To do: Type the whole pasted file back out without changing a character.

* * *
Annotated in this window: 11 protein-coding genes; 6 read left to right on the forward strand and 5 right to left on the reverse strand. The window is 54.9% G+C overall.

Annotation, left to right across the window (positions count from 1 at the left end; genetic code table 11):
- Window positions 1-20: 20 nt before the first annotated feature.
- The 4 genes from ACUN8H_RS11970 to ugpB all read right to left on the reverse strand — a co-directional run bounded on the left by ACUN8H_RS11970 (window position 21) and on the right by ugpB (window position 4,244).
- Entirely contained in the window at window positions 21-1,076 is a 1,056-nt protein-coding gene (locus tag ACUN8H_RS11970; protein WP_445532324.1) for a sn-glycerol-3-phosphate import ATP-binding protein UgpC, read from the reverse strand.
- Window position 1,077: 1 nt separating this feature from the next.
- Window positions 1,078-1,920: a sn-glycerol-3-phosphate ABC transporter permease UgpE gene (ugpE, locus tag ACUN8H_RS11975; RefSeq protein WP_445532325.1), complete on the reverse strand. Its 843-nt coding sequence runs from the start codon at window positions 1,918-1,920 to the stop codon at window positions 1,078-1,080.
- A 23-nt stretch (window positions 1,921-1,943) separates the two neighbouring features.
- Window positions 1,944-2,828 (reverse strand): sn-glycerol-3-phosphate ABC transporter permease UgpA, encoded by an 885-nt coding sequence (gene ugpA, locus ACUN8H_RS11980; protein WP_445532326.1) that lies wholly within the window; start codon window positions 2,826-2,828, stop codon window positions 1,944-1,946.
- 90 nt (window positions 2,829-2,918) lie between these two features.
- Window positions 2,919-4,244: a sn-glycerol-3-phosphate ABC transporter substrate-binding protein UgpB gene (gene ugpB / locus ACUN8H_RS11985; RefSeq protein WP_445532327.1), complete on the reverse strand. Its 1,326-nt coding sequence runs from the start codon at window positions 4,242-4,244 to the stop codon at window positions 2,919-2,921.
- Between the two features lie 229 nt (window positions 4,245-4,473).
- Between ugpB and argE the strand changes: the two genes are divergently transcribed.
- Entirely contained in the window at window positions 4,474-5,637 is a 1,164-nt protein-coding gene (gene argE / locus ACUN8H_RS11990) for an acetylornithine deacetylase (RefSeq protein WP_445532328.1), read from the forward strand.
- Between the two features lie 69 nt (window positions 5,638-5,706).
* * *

Annotated in this window: 11 protein-coding genes; 6 read left to right on the forward strand and 5 right to left on the reverse strand. The window is 54.9% G+C overall.

Annotation, left to right across the window (positions count from 1 at the left end; genetic code table 11):
- Window positions 1-20: 20 nt before the first annotated feature.
- The 4 genes from ACUN8H_RS11970 to ugpB all read right to left on the reverse strand — a co-directional run bounded on the left by ACUN8H_RS11970 (window position 21) and on the right by ugpB (window position 4,244).
- Entirely contained in the window at window positions 21-1,076 is a 1,056-nt protein-coding gene (locus tag ACUN8H_RS11970; protein WP_445532324.1) for a sn-glycerol-3-phosphate import ATP-binding protein UgpC, read from the reverse strand.
- Window position 1,077: 1 nt separating this feature from the next.
- Window positions 1,078-1,920: a sn-glycerol-3-phosphate ABC transporter permease UgpE gene (ugpE, locus tag ACUN8H_RS11975; RefSeq protein WP_445532325.1), complete on the reverse strand. Its 843-nt coding sequence runs from the start codon at window positions 1,918-1,920 to the stop codon at window positions 1,078-1,080.
- A 23-nt stretch (window positions 1,921-1,943) separates the two neighbouring features.
- Window positions 1,944-2,828 (reverse strand): sn-glycerol-3-phosphate ABC transporter permease UgpA, encoded by an 885-nt coding sequence (gene ugpA, locus ACUN8H_RS11980; protein WP_445532326.1) that lies wholly within the window; start codon window positions 2,826-2,828, stop codon window positions 1,944-1,946.
- 90 nt (window positions 2,829-2,918) lie between these two features.
- Window positions 2,919-4,244: a sn-glycerol-3-phosphate ABC transporter substrate-binding protein UgpB gene (gene ugpB / locus ACUN8H_RS11985; RefSeq protein WP_445532327.1), complete on the reverse strand. Its 1,326-nt coding sequence runs from the start codon at window positions 4,242-4,244 to the stop codon at window positions 2,919-2,921.
- Between the two features lie 229 nt (window positions 4,245-4,473).
- Between ugpB and argE the strand changes: the two genes are divergently transcribed.
- Entirely contained in the window at window positions 4,474-5,637 is a 1,164-nt protein-coding gene (gene argE / locus ACUN8H_RS11990) for an acetylornithine deacetylase (RefSeq protein WP_445532328.1), read from the forward strand.
- Between the two features lie 69 nt (window positions 5,638-5,706).